This illustration shows us that the arrows all lead to and thus we can say that this example was a pure strategy Nash equilibrium. Now that we have a handle on total conflict, pure strategy games we move to total conflict, mixed strategy games.

**Definition.**

A mixed strategy is a particular randomization over a players pure strategies. Each of the players pure strategies is assigned some probability indicating the relative frequency with which the pure strategy will be played.

This table is a mixed strategy because if Rose chooses to go for the best possible option, , then Colin will choose and Rose will hurt. Meanwhile, if Rose chooses to intentionally hurt herself by choosing then Colin will choose to minimize his losses and go for . Either way the result is one player will be hurt by the other players desire to improve their payoff. This leads us to the discussion of partial conflict [9].

**Partial Conflict**

**Definition.**

If for each possible outcome the payoffs to each player do not sum to the same constant, the game is classified as partial conflict.

Essentially we are saying if both players can attempt for the best outcome for themselves, without hurting the other than we have a partial conflict. We can look at fair deals as partial conflicts, if communication is made and both players agree to a strategy that will benefit both or both players agree to take a hit for the best outcome for both parties then we have a form of partial conflict. Now there are three scenarios within a partial conflict game: with communication, without communication, with an arbiter. What we just considered was a partial conflict with communication or more likely with arbiter, as an arbiter’s role is to help negotiate a fair agreement between parties.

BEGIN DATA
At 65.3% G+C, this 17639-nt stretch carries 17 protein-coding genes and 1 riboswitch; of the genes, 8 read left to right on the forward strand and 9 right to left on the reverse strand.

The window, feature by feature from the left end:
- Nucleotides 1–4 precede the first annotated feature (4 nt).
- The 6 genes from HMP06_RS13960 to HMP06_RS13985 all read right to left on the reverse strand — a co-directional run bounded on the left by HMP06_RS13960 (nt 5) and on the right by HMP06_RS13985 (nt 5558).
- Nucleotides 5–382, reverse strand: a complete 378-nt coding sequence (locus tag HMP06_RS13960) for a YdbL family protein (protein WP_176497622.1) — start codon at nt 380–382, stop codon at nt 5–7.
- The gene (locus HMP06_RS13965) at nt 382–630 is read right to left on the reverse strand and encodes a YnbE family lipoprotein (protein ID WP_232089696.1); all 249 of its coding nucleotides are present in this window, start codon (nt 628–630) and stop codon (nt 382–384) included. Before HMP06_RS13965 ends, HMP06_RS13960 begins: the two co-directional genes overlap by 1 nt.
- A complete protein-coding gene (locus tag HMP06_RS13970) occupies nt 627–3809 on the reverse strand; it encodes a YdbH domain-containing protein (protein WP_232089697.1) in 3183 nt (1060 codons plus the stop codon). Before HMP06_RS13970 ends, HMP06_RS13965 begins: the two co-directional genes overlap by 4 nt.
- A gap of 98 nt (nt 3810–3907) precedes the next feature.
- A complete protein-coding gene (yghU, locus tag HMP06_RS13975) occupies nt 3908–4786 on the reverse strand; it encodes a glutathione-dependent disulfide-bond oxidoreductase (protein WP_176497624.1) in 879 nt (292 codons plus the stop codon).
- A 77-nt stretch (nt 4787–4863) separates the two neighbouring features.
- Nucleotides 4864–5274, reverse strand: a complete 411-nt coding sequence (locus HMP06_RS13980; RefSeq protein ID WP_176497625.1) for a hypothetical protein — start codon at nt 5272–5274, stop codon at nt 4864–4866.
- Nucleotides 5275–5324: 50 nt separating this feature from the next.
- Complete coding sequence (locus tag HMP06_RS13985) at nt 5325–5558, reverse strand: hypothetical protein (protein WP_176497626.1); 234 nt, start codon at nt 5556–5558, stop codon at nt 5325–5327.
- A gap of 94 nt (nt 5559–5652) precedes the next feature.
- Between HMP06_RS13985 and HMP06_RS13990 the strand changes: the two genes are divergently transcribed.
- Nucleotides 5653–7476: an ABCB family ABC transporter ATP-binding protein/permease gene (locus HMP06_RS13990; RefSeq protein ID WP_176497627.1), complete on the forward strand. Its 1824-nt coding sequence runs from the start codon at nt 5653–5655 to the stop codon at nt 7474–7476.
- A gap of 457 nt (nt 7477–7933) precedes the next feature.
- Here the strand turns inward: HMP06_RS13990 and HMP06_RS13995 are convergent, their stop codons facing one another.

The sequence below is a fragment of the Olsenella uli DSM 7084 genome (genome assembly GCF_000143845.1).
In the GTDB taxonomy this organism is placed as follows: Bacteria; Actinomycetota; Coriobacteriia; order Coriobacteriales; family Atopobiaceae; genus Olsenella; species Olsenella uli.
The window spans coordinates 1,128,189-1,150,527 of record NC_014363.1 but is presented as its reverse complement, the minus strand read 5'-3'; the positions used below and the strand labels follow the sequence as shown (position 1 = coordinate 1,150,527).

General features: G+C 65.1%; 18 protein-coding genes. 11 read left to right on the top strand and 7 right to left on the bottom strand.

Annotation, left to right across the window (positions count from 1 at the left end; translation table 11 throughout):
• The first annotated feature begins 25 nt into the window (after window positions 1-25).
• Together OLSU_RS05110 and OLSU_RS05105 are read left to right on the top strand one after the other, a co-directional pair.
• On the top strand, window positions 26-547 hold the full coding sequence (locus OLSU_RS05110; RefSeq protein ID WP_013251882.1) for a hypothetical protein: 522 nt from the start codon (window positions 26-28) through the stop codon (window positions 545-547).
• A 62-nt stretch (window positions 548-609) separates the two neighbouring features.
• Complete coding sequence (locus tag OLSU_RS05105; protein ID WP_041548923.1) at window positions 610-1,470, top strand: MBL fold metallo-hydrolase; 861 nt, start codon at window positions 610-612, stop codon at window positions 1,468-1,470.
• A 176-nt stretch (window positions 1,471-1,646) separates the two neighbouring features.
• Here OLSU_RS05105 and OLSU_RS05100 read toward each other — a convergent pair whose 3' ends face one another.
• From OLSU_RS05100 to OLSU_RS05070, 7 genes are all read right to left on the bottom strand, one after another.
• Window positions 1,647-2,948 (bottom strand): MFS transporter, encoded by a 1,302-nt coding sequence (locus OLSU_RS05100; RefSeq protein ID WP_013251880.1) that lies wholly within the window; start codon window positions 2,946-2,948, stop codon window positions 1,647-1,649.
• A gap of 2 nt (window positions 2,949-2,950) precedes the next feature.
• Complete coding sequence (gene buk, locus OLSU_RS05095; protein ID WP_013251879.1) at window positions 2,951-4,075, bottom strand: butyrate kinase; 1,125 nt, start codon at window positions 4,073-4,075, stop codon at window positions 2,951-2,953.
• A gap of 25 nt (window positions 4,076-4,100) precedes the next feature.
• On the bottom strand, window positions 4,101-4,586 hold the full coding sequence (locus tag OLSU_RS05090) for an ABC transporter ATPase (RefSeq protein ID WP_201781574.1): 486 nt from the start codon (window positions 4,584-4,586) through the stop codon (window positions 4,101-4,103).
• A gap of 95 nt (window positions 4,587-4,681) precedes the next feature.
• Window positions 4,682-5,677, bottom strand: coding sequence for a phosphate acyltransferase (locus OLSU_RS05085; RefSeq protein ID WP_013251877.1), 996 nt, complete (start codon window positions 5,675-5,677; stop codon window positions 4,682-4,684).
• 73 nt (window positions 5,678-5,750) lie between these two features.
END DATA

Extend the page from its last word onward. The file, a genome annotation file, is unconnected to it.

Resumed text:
A well know example of a partial conflict is the “Prisoner’s Dilemma”.

Example:

The police have arrested two suspects of a large crime, each suspect has the same options. Each can either confess or not. The prosecutor only has enough evidence to convict both suspects on minor charges, so he is looking for a confession to the larger crime. The minor offense carries a 1 year sentence whereas the larger crime has 20 years. The suspects can’t communicate and are both told if one confesses then the one can go free while the other will receive 20 years. If both confess then the sentence for both will be only 5 years [9].